Eureka Ranch for Adopted Kids Complying With Court Order

By Beacon Staff

Faced with a court order threatening to shut down its power and a possible preliminary injunction, a Eureka ranch for troubled foreign adoptees is making efforts to comply with state building and electrical requirements.

The state Department of Labor and Industry, which has the authority to shut down the facility’s power, is reviewing its options as the Ranch for Kids Project implements a series of state requirements.

The Ranch for Kids Project, which takes in foreign adoptees who are often suffering from fetal alcohol-related problems, is embroiled in two separate lawsuits with the labor department: one over licensing and the other over building and electrical code issues. The lawsuits were previously consolidated but in July a judge split them into separate cases.

In the building and electrical case, Lincoln County District Court Judge James Wheelis issued a July 20 court order requiring the Ranch for Kids to comply with state code or face repercussions, including the possibility of its power being shut down.

Wheelis set an “expedited deadline” of 20 days for compliance, noting that the ranch “has been given ample notice to cure” the building and electrical code issues and the court “finds that it is in the interest of public health, safety, and welfare to move this matter toward a conclusion.”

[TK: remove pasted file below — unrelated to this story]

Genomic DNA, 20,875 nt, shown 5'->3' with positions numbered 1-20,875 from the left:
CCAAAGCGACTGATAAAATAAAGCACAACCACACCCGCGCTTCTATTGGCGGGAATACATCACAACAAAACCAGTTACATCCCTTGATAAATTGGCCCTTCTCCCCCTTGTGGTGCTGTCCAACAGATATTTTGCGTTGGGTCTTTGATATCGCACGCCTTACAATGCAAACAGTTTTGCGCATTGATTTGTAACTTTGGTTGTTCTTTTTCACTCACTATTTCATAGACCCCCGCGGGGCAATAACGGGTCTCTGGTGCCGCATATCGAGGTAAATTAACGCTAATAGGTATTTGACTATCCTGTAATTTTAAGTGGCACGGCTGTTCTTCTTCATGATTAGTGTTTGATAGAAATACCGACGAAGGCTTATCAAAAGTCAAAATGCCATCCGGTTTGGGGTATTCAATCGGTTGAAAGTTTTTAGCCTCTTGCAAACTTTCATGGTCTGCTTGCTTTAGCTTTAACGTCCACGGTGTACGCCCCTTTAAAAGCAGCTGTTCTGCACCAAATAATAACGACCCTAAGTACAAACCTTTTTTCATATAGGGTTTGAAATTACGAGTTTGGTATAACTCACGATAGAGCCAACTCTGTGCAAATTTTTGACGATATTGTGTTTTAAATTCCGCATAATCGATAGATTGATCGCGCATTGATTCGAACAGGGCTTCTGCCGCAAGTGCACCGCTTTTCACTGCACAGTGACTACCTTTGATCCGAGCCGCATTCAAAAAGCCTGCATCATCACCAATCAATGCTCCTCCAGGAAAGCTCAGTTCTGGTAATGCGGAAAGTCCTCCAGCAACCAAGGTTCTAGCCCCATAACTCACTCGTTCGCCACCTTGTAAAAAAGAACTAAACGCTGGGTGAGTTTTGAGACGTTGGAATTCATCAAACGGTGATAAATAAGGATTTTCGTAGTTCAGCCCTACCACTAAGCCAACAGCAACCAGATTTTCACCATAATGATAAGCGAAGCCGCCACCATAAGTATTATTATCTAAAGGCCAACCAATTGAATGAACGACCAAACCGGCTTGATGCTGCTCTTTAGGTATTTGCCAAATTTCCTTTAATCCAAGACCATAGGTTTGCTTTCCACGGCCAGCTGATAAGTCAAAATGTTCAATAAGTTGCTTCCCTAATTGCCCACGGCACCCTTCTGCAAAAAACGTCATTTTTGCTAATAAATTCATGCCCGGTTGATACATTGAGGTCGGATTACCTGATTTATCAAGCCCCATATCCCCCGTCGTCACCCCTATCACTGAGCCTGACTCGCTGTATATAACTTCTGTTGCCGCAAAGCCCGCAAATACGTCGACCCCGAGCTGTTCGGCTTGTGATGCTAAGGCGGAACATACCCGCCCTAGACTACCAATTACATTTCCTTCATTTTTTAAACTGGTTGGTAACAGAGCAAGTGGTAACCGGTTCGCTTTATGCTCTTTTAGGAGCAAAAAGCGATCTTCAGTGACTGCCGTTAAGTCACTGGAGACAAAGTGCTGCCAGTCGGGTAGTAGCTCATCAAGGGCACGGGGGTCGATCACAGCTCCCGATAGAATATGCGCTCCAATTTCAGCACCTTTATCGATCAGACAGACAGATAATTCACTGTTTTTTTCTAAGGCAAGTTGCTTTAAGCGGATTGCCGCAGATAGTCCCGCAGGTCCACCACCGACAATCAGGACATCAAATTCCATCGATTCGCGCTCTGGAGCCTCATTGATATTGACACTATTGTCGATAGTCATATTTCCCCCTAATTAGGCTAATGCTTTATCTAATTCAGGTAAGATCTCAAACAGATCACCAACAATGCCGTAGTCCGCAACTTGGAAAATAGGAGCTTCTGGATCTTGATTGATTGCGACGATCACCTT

Colleen White, an attorney with the state Department of Labor and Industry, said that although the 20-day period has long passed the state is taking into account the ranch’s efforts to comply with an assortment of building and electrical code requirements.

White acknowledged that the court order gave the state the authority to depower the facility – “and we still have that authority” – but said the state is determining the best course of action “to do what’s best for the occupants and kids in the buildings.”

“We’re looking at our options as the information comes in and we’re keeping communication open,” White said. “And we’re making sure they’re following up in a reasonable time frame.”

The Ranch for Kids has been operating without a state license since 2010 when its provisional license expired and has been found to be out of compliance with a number of state building codes, including some with safety implications, according to the labor department.

Ranch manager William Sutley has argued that the Ranch for Kids is a private facility and not subject to commercial or public building requirements. Sutley and ranch founder Joyce Sterkel, however, have both said that they will comply with the judge’s order and have been making efforts to do so.

Mary Tapper, an attorney for the labor department’s Private Alternative Adolescent Residential or Outdoors Programs (PAARP) board, says Ranch for Kids is the only facility under her board’s jurisdiction to not have a license.

But ranch operators are arguing in court that since they are now affiliated with a Christian ministry they aren’t governed by state licensing requirements and not under the jurisdiction of PAARP. Judge Wheelis set a Nov. 13 trial date for the licensing case.

The ranch gained international attention this summer when a team of Russian government officials led by the country’s children’s rights commissioner showed up at the ranch in late June demanding to see the children. The Russians were turned away.

The commissioner, Pavel Astakhov, has called the ranch a “trash can for unwanted children” and alleged mistreatment of the kids. Upon returning home, Astakhov called for the facility to be closed.

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